Categories: Testimonies

Testimony of Agnes Vandergang, New Year’s Eve, 2000 (died December 10, 2005)

Part I

Good morning.   My name is Agnes Vandergang, and I have been a UU, and a member of this congregation, for more than 12 years.   During that time I have insinuated myself into just about every corner of this place.   I have sung in the choir, deliberated church policy around the board room table, led adult programs on topics dear to my heart, crawled on my knees through the Haunted House set up in Shaw Hall for Halloween, and danced up a storm right here in this sanctuary.   I have served more cups of coffee than I can count, exhibited my photographs on these walls, and planted perennials in the secret garden.   This year I finally agreed to be a teacher in the religious education program.   I have laughed out loud, stamped my feet in rage, and wept with despair in this building…   In fact, in case the ministers have failed to inform you… I own this place.   Oh, don’t worry or sigh with relief, I’m not talking about the mortgage.   I’m talking about belonging – I am an integral part of this community and it (and that means you) are a part of me.   This is my home. You are my family.

Wherever I go, I end up talking about this place and how much it means to me. Truth be told, I brag about this congregation the way some people brag about their grandchildren.   And when I see new faces among us, I get excited.   I love to share my experiences here with newcomers, and invite them to discover for themselves who we are and what we have to offer.   Even though, like the majority of Unitarians, I am an introvert, I don’t feel the need for a reminder about the “3 minute rule” (that’s the suggestion that’s been made in recent months that we all spend the first 3 minutes of coffee hour talking to people we don’t know)…   But, it wasn’t always so.

There was a time when the exhortation to welcome newcomers made me as petulant as a 2 year old with a new toy.    I had spent two years seeking an alternative religious community, didn’t even hear about Unitarian Universalism until I went away to Boston one summer.   Having found this gem of a religion, and made it my own by jumping in with both feet, I did not want to share.    As members we were regularly invited from this pulpit to take the time to talk to newcomers, who were given green mugs at coffee hour.   I confess to you today:   I hated hearing about the “green muggers”.   I’m ashamed to recall the things that went through my head:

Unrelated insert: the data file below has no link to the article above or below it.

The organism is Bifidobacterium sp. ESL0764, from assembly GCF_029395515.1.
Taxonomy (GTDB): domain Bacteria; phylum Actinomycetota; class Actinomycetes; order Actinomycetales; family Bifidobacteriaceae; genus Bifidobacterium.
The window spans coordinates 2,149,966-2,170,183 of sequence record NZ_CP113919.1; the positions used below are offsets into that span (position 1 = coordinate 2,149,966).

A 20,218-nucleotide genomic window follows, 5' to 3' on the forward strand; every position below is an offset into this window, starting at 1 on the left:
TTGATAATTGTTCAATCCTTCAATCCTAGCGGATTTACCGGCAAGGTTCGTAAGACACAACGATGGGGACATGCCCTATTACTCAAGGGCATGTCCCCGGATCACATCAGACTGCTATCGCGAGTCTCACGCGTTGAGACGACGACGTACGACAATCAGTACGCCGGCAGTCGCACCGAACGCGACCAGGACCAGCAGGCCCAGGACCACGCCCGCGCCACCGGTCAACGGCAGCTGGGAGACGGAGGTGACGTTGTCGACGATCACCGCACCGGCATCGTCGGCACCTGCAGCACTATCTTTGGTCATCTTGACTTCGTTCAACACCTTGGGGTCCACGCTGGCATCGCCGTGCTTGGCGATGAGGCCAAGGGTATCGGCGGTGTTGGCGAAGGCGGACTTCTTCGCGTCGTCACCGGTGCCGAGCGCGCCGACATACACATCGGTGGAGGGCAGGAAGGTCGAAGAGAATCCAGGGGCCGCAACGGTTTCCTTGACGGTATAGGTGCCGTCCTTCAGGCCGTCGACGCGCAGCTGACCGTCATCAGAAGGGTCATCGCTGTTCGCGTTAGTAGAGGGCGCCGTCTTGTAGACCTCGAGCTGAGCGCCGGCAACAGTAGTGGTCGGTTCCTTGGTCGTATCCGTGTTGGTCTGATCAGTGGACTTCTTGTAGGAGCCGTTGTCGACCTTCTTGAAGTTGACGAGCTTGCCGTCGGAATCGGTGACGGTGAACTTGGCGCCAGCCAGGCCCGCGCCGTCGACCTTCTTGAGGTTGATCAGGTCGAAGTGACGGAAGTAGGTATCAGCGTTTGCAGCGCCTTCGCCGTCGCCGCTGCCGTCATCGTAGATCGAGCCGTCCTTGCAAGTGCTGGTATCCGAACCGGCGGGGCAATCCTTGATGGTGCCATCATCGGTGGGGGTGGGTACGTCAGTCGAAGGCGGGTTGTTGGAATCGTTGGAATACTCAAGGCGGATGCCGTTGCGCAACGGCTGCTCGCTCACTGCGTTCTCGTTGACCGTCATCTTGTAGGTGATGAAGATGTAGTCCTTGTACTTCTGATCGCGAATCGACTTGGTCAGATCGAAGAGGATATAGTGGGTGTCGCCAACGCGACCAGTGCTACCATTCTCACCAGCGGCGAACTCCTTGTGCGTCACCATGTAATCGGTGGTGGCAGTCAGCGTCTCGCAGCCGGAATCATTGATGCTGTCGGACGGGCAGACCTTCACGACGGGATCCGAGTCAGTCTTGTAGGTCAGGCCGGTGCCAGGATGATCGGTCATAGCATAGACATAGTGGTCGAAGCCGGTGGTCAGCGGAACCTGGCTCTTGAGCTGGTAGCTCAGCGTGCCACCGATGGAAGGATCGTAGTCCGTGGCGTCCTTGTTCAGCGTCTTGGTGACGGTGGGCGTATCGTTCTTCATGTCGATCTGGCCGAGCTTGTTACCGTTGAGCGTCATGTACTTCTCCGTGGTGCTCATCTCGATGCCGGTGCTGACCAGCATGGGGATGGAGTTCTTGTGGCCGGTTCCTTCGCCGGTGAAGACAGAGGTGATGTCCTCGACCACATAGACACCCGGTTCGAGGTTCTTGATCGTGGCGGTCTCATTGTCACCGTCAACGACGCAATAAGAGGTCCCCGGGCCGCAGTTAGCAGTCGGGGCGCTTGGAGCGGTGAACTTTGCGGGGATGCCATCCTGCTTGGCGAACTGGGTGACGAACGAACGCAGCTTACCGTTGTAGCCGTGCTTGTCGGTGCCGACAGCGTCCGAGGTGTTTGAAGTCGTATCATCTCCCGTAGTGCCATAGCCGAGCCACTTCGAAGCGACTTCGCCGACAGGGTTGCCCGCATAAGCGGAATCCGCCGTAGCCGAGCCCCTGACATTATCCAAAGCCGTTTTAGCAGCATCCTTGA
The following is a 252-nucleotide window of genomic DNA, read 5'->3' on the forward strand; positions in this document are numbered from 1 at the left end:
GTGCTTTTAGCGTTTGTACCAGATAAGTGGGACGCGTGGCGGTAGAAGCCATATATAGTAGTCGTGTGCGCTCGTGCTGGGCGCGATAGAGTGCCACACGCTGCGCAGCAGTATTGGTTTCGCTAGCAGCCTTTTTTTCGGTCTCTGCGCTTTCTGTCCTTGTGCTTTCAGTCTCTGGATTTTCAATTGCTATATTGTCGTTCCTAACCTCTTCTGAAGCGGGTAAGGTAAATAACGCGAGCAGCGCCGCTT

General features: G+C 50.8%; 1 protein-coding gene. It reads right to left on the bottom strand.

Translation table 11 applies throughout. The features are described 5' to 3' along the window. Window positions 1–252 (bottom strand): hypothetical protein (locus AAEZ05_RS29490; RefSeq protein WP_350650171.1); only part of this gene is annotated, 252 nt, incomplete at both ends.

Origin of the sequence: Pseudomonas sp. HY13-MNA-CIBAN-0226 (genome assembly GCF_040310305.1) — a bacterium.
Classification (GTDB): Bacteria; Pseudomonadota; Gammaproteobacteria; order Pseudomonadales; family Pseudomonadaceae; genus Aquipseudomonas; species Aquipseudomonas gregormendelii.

I found my way here without any help – they can too”.

This is the only time of the week I get to connect with my friends;

no one’s going to take that away from me ”.

“I do so much work around here; let someone else talk to new people”.

You see, as a young woman with a questioning mind and strong feelings, growing up in a conservative Dutch Calvinist community, I had felt like an outcast for as long as I could remember.   I was starved for a sense of belonging.   I was not unlike the broken cup Donna described a few weeks ago – feeling I could never get enough.   Trying to make up for lost time, I thought I needed to safeguard my resources.    I could not yet trust that what I had found would last.   Perhaps the sense of community I experienced was only superficial, and would come apart when individual differences surfaced, as they inevitably must.    Or worse yet, I would discover that once people got to know me, my ideas and feelings would not be any more welcome here than they were in the tradition I grew up in.   Not yet sure of my new-found home, I held on to it for dear life.   I would not, could not open my heart to others seeking the very thing I hoped I had found.